Apart from showcasing musical talent, the Stone Pony also hosts numerous events involving charities and community groups. The club has been designated as an official drop-off for food banks in Monmouth and Ocean counties. They’ve held a benefit event for the family of a young man who lost his life in a motorcycle accident, sponsored a concert with an appearance by Bruce Springsteen in support of the Parkinson’s Disease Foundation, and much more. Management has even established The Stone Pony Foundation to promote music education at elementary and high school levels, including purchasing an amplifier for an aspiring teenage blues guitarist from the area.
Victory Grill, Austin
Located in Austin, Texas, the Victory Grill has been nourishing souls since 1945 and is one of the last remaining original Chitlin’ Circuit juke joints. Being in the then-legally segregated south, the club played host to popular African American artists including Bobby Bland, B. B. King, Billie Holiday, Chuck Berry, James Brown, and Ike & Tina Turner. Rock legend Janis Joplin used to perform there as well. As for its heyday, one local resident once said, “The street was so crowded you could barely walk. It was like New Orleans.”
The cafe still serves up southern cuisine with a soulful side of jazz, blues, and urban contemporary entertainment. The venue is also open for private events and cultural tourism. Dubbed a “Texas Treasure” by the Preservation Texas organization, Victory Grill was given the distinct honor of being added to the National Register of Historic Places in 1998.
Whisky a Go-Go, Los Angeles
This important music landmark is situated prominently on West Hollywood’s Sunset Strip and is representative of more than a regular old dance hall with a stage. One of the most ballyhooed clubs of its day, Whisky a Go-Go opened in 1964 frequently to long lines and featured go-go girls in suspended cages wearing fringed mini-dresses and white boots. These energetic dancers helped popularize the go-go dance craze and inspired movies as well as fashion trends. The famous music venue also deserves credit for its part in kick-starting the careers of successful musicians like Jimi Hendrix, Alice Cooper, The Stooges, The Byrds, Led Zeppelin, AC/DC, Steppenwolf, and many others. In fact, Jim Morrison and the Doors were the house band in 1966.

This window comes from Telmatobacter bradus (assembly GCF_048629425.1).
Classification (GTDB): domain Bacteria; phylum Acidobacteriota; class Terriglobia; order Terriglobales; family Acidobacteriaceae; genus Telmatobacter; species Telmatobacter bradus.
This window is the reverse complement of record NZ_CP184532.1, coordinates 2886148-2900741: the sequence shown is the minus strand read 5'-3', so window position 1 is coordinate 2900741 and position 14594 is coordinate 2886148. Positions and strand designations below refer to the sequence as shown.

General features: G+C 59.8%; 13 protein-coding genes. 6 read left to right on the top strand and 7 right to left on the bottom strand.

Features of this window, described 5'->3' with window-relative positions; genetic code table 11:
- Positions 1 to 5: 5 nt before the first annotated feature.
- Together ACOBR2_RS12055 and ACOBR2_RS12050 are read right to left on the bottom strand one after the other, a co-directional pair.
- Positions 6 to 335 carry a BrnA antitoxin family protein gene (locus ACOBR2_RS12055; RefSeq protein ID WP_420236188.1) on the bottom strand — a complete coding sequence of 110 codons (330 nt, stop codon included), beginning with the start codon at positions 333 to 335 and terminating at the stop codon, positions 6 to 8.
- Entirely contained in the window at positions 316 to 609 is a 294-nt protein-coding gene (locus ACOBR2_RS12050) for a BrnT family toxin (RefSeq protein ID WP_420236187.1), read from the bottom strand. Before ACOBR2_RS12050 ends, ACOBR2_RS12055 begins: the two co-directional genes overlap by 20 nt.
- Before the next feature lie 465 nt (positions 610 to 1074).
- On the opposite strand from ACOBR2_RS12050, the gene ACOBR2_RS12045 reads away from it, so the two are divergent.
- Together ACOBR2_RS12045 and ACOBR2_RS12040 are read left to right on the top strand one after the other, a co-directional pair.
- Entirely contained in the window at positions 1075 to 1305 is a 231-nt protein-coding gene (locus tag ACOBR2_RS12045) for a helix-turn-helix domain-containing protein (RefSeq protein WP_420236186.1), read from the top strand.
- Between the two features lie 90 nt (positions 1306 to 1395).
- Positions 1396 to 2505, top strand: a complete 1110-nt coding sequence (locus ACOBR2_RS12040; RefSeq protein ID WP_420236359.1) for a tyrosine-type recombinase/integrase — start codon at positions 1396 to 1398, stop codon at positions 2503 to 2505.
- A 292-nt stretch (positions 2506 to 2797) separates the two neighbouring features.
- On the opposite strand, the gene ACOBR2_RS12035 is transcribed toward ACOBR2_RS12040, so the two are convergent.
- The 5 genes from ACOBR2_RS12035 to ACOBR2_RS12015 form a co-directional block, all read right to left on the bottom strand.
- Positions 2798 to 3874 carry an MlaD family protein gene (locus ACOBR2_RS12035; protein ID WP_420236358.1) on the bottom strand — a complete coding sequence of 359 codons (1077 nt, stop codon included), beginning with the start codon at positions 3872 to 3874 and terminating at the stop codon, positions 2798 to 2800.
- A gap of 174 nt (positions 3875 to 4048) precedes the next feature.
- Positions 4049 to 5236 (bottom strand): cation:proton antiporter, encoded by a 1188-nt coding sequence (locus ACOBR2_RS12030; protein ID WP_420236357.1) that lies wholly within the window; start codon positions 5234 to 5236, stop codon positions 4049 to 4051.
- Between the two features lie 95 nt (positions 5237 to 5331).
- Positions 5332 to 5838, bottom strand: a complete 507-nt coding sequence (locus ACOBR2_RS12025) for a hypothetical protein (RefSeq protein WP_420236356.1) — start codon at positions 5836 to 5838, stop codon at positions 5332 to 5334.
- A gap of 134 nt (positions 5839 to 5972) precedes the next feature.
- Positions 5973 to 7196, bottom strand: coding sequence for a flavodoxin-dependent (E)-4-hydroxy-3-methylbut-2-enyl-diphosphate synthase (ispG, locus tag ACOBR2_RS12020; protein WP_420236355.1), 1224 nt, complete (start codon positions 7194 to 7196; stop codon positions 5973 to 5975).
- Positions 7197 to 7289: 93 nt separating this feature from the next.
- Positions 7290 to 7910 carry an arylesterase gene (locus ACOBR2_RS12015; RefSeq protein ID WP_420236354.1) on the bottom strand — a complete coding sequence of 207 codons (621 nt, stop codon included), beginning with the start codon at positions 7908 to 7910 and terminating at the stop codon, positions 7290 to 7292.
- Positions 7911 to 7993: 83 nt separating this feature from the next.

Whisky a Go-Go was inducted into the Rock and Roll Hall of Fame in 2006 and ten years later, they launched their own TV channel on the Roku TV platform. The Whisky a Go-Go channel allows a global audience to view full concerts, live music videos and related content spanning its 56-year history.
Sometimes you just never know about the places you choose to go party. Where so many other clubs and honky-tonks have now closed their doors, these are among the few icons that remain, serving the community, carrying on the music, recalling the history — and one allegedly home to a few ghosts.
Photo Credit: Singer Prince performs live in concert. (Photo by Lionel Flusin/Gamma-Rapho via Getty Images)